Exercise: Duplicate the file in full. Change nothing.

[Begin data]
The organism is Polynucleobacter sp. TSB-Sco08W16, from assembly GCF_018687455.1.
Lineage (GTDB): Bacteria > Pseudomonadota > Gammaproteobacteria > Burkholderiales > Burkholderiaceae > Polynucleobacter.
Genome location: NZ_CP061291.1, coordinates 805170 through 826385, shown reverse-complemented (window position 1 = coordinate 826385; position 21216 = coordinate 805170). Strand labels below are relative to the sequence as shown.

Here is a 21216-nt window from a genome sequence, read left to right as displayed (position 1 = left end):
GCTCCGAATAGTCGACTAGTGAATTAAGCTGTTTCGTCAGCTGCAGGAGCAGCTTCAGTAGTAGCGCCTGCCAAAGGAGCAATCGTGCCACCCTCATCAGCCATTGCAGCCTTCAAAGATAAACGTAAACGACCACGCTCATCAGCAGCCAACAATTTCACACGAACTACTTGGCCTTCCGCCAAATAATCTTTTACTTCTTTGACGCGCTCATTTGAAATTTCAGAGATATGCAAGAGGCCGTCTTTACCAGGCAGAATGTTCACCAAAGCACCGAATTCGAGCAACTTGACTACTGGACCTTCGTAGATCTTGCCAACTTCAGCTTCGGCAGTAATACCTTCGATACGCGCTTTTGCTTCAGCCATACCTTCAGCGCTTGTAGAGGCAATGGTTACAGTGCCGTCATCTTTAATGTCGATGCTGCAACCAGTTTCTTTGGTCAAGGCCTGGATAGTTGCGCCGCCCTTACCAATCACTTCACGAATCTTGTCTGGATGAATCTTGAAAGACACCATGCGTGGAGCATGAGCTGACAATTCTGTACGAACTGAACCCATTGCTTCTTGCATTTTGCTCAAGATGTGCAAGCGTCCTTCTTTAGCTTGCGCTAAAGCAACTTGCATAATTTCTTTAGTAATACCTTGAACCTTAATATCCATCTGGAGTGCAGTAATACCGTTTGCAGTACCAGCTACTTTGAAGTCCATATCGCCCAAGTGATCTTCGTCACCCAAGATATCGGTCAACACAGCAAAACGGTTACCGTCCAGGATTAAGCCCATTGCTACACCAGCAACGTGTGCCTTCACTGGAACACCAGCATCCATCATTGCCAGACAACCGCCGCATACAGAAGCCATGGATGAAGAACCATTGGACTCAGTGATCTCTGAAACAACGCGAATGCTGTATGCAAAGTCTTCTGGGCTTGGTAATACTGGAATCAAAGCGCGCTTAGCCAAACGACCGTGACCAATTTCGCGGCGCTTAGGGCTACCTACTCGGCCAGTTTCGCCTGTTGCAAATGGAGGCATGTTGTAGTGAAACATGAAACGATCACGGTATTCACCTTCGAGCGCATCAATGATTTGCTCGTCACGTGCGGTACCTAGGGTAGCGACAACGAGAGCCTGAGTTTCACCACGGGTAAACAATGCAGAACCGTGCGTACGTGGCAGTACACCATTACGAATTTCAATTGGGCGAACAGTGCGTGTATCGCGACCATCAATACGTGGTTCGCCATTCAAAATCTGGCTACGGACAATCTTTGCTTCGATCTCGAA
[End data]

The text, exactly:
The organism is Polynucleobacter sp. TSB-Sco08W16, from assembly GCF_018687455.1.
Lineage (GTDB): Bacteria > Pseudomonadota > Gammaproteobacteria > Burkholderiales > Burkholderiaceae > Polynucleobacter.
Genome location: NZ_CP061291.1, coordinates 805170 through 826385, shown reverse-complemented (window position 1 = coordinate 826385; position 21216 = coordinate 805170). Strand labels below are relative to the sequence as shown.

Here is a 21216-nt window from a genome sequence, read left to right as displayed (position 1 = left end):
GCTCCGAATAGTCGACTAGTGAATTAAGCTGTTTCGTCAGCTGCAGGAGCAGCTTCAGTAGTAGCGCCTGCCAAAGGAGCAATCGTGCCACCCTCATCAGCCATTGCAGCCTTCAAAGATAAACGTAAACGACCACGCTCATCAGCAGCCAACAATTTCACACGAACTACTTGGCCTTCCGCCAAATAATCTTTTACTTCTTTGACGCGCTCATTTGAAATTTCAGAGATATGCAAGAGGCCGTCTTTACCAGGCAGAATGTTCACCAAAGCACCGAATTCGAGCAACTTGACTACTGGACCTTCGTAGATCTTGCCAACTTCAGCTTCGGCAGTAATACCTTCGATACGCGCTTTTGCTTCAGCCATACCTTCAGCGCTTGTAGAGGCAATGGTTACAGTGCCGTCATCTTTAATGTCGATGCTGCAACCAGTTTCTTTGGTCAAGGCCTGGATAGTTGCGCCGCCCTTACCAATCACTTCACGAATCTTGTCTGGATGAATCTTGAAAGACACCATGCGTGGAGCATGAGCTGACAATTCTGTACGAACTGAACCCATTGCTTCTTGCATTTTGCTCAAGATGTGCAAGCGTCCTTCTTTAGCTTGCGCTAAAGCAACTTGCATAATTTCTTTAGTAATACCTTGAACCTTAATATCCATCTGGAGTGCAGTAATACCGTTTGCAGTACCAGCTACTTTGAAGTCCATATCGCCCAAGTGATCTTCGTCACCCAAGATATCGGTCAACACAGCAAAACGGTTACCGTCCAGGATTAAGCCCATTGCTACACCAGCAACGTGTGCCTTCACTGGAACACCAGCATCCATCATTGCCAGACAACCGCCGCATACAGAAGCCATGGATGAAGAACCATTGGACTCAGTGATCTCTGAAACAACGCGAATGCTGTATGCAAAGTCTTCTGGGCTTGGTAATACTGGAATCAAAGCGCGCTTAGCCAAACGACCGTGACCAATTTCGCGGCGCTTAGGGCTACCTACTCGGCCAGTTTCGCCTGTTGCAAATGGAGGCATGTTGTAGTGAAACATGAAACGATCACGGTATTCACCTTCGAGCGCATCAATGATTTGCTCGTCACGTGCGGTACCTAGGGTAGCGACAACGAGAGCCTGAGTTTCACCACGGGTAAACAATGCAGAACCGTGCGTACGTGGCAGTACACCATTACGAATTTCAATTGGGCGAACAGTGCGTGTATCGCGACCATCAATACGTGGTTCGCCATTCAAAATCTGGCTACGGACAATCTTTGCTTCGATCTCGAA